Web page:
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Young people and gambling

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Gambling is risking money or something else of value on an activity that has an uncertain outcome. That can mean a lot of things. Playing cards or videogames for money, buying raffle tickets, betting on who's going to win a pool match, or betting your in-game video purchases or digital currency on an NHL hockey game—it's all gambling.

Most young people don't think of themselves as gamblers. After all, they don't gamble at casinos, bars, or racetracks the way many adults do. Yet a lot of young people have been gambling for years. Even though the average legal age for gambling is 19 in many provinces in Canada, young people can easily access unregulated and regulated gambling websites.

Most young people are more exposed to the opportunity to practice gambling regardless of the restrictions. The most common ways to gamble in this age group is in:

  • sports betting
  • crypto-currency trading
  • buying virtual coins to advance to a higher level in a game
  • using apps to win real-life rewards, such as meals, cash, items, and show tickets

A survey done in 2016 in 9 Canadian provinces showed that about 8 out of 10 young people have gambled at least once in their lifetime. This suggests that gambling is highly popular among young people. This study also showed that those who gambled online scored "high" in problem gambling severity compared to those who only gambled offline.


A 2005 survey of Grade 7 to 12 students in Alberta about gambling, showed the following:

  • Gambling in young people has gone up slightly in the past few years—especially playing cards for money.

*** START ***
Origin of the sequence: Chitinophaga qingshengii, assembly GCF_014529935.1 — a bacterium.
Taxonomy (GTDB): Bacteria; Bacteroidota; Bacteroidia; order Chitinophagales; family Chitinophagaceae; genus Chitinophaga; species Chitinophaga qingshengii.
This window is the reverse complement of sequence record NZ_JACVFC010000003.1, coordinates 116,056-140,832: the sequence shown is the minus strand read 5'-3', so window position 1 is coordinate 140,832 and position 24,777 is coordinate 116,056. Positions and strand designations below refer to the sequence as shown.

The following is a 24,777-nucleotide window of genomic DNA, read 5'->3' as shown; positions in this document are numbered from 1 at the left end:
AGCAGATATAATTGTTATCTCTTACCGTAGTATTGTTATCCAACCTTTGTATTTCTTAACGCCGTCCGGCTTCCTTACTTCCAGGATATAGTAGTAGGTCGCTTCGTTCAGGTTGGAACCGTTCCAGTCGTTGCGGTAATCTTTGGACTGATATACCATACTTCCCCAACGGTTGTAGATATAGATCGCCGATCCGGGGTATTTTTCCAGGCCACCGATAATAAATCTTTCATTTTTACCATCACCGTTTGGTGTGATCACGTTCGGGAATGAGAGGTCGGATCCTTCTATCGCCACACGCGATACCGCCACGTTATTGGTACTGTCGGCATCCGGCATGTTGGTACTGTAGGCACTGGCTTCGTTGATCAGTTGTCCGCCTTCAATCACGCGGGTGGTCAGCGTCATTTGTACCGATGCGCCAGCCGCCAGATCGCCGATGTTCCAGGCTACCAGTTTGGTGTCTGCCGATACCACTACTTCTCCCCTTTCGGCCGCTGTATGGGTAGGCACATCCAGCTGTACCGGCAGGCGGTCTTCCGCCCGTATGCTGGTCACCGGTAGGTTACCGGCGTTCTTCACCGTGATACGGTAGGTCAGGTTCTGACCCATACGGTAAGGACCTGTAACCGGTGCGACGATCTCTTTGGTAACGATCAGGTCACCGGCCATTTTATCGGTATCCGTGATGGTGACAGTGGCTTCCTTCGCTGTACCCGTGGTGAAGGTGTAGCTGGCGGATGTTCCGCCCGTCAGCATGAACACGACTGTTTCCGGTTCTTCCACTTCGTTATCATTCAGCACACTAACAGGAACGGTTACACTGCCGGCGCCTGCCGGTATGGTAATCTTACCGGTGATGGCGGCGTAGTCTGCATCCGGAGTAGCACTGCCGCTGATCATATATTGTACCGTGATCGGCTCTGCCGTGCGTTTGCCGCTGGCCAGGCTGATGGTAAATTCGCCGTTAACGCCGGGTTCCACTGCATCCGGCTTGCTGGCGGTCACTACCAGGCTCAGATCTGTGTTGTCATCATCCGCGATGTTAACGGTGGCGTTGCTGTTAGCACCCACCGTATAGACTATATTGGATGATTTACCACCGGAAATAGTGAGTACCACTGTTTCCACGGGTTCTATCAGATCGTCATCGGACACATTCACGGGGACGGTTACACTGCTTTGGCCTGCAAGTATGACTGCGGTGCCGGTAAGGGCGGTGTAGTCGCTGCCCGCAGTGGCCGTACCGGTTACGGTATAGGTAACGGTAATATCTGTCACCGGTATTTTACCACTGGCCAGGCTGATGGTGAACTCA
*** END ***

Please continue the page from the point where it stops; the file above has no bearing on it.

• Less than 1 out of 20 students bet or gamble online.
  • The top 3 types of gambling among students are playing scratch tickets, playing cards for money, and betting on sporting events.
  • Those who identify as male are more likely to have gambled in the past 12 months than those who identify as female—just over half versus about 4 out of 10.
  • High school students are more likely to gamble than junior high students.
  • Bingo is more popular with junior high students. Most other types of gambling are more popular with high school students.

Problem gambling

The 2005 survey of students in Alberta also showed that:

  • About 2 in 100 students show signs of problem gambling.
  • Just over another 3 in 100 students show signs of being at risk for problem gambling.
  • The amount of time students gamble went up as they got older. Almost 1 in 25 of Grade 7 students gambled in the last 12 months compared to just over half of Grade 12 students.
  • High school students are more likely than junior high students to be at risk of developing gambling problems.
  • Those who identify as male are more likely to be at risk for gambling problems or to show behaviour that may suggest a gambling problem.

What may contribute to problem gambling

Other studies have reported that some groups of young people are at higher risk for developing more serious gambling problems. For example, young people with learning disorders, indigenous young people living in urban areas, and young people who experience substance disorder, depression, and anxiety.

Young people with gambling problems may also have trouble in other areas of their lives where they need support. These could include health concerns, financial p​roblems, feeling lonely, mood swings, school issues, using digital technology too much, or more conflicts with their parents or guardians.

Where to get help

If you're worried that you or someone you know may be having problems with gambling, there is help available. Addiction treatment services are voluntary and confidential. For more information and to find an addiction services office near you, call the Addiction Help Line. Help is available 24 hours a day, 7 days a week.

To get more information about gambling and young people, visit Growing up online, and GameSense Alberta | Responsible Gambling.

If you're trying to cut down on how much you gamble, you can use Mobile Monitor Your Gambling & Urges (MYGU). It's anonymous (private), free, and easy to use.

Current as of: June 15, 2022

Author: Addiction and Mental Health, Alberta Health Services